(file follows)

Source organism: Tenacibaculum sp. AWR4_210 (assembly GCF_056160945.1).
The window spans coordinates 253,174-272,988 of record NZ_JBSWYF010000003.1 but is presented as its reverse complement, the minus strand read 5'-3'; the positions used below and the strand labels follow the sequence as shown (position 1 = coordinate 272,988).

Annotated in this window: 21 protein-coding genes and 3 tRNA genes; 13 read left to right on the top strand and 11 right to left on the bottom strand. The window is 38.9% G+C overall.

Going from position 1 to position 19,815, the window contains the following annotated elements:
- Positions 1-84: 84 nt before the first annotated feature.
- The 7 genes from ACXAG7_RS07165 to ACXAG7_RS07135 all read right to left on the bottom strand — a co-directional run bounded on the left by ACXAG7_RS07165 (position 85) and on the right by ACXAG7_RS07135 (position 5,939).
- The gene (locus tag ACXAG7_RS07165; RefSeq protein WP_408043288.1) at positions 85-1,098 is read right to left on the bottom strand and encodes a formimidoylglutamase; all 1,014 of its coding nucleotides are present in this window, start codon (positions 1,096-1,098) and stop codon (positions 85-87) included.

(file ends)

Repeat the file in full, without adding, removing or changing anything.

Source organism: Tenacibaculum sp. AWR4_210 (assembly GCF_056160945.1).
The window spans coordinates 253,174-272,988 of record NZ_JBSWYF010000003.1 but is presented as its reverse complement, the minus strand read 5'-3'; the positions used below and the strand labels follow the sequence as shown (position 1 = coordinate 272,988).

Annotated in this window: 21 protein-coding genes and 3 tRNA genes; 13 read left to right on the top strand and 11 right to left on the bottom strand. The window is 38.9% G+C overall.

Going from position 1 to position 19,815, the window contains the following annotated elements:
- Positions 1-84: 84 nt before the first annotated feature.
- The 7 genes from ACXAG7_RS07165 to ACXAG7_RS07135 all read right to left on the bottom strand — a co-directional run bounded on the left by ACXAG7_RS07165 (position 85) and on the right by ACXAG7_RS07135 (position 5,939).
- The gene (locus tag ACXAG7_RS07165; RefSeq protein WP_408043288.1) at positions 85-1,098 is read right to left on the bottom strand and encodes a formimidoylglutamase; all 1,014 of its coding nucleotides are present in this window, start codon (positions 1,096-1,098) and stop codon (positions 85-87) included.